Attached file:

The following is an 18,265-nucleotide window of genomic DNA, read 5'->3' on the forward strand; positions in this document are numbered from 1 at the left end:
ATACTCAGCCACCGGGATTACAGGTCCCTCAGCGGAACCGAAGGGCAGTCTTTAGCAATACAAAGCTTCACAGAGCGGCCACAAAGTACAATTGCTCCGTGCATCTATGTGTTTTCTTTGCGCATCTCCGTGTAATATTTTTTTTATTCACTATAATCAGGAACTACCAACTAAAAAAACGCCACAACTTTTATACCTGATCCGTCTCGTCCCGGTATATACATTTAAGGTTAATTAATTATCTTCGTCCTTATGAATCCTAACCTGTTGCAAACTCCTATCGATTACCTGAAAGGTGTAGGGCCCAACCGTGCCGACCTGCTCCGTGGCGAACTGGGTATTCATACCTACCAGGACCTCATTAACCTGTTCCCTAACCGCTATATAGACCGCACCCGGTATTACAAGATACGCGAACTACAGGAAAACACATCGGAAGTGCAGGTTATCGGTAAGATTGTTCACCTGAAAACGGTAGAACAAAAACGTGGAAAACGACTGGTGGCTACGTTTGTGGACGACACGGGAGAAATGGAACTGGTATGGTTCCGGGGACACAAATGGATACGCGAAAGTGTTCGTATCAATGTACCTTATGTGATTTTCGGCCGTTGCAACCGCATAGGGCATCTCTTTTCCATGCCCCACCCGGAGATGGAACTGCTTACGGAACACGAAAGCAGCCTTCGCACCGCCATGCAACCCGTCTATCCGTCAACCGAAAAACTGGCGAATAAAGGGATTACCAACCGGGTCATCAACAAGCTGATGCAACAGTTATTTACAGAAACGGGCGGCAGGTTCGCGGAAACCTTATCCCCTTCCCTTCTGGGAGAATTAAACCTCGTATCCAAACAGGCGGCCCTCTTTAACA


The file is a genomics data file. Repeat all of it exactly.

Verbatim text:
The following is an 18,265-nucleotide window of genomic DNA, read 5'->3' on the forward strand; positions in this document are numbered from 1 at the left end:
ATACTCAGCCACCGGGATTACAGGTCCCTCAGCGGAACCGAAGGGCAGTCTTTAGCAATACAAAGCTTCACAGAGCGGCCACAAAGTACAATTGCTCCGTGCATCTATGTGTTTTCTTTGCGCATCTCCGTGTAATATTTTTTTTATTCACTATAATCAGGAACTACCAACTAAAAAAACGCCACAACTTTTATACCTGATCCGTCTCGTCCCGGTATATACATTTAAGGTTAATTAATTATCTTCGTCCTTATGAATCCTAACCTGTTGCAAACTCCTATCGATTACCTGAAAGGTGTAGGGCCCAACCGTGCCGACCTGCTCCGTGGCGAACTGGGTATTCATACCTACCAGGACCTCATTAACCTGTTCCCTAACCGCTATATAGACCGCACCCGGTATTACAAGATACGCGAACTACAGGAAAACACATCGGAAGTGCAGGTTATCGGTAAGATTGTTCACCTGAAAACGGTAGAACAAAAACGTGGAAAACGACTGGTGGCTACGTTTGTGGACGACACGGGAGAAATGGAACTGGTATGGTTCCGGGGACACAAATGGATACGCGAAAGTGTTCGTATCAATGTACCTTATGTGATTTTCGGCCGTTGCAACCGCATAGGGCATCTCTTTTCCATGCCCCACCCGGAGATGGAACTGCTTACGGAACACGAAAGCAGCCTTCGCACCGCCATGCAACCCGTCTATCCGTCAACCGAAAAACTGGCGAATAAAGGGATTACCAACCGGGTCATCAACAAGCTGATGCAACAGTTATTTACAGAAACGGGCGGCAGGTTCGCGGAAACCTTATCCCCTTCCCTTCTGGGAGAATTAAACCTCGTATCCAAACAGGCGGCCCTCTTTAACA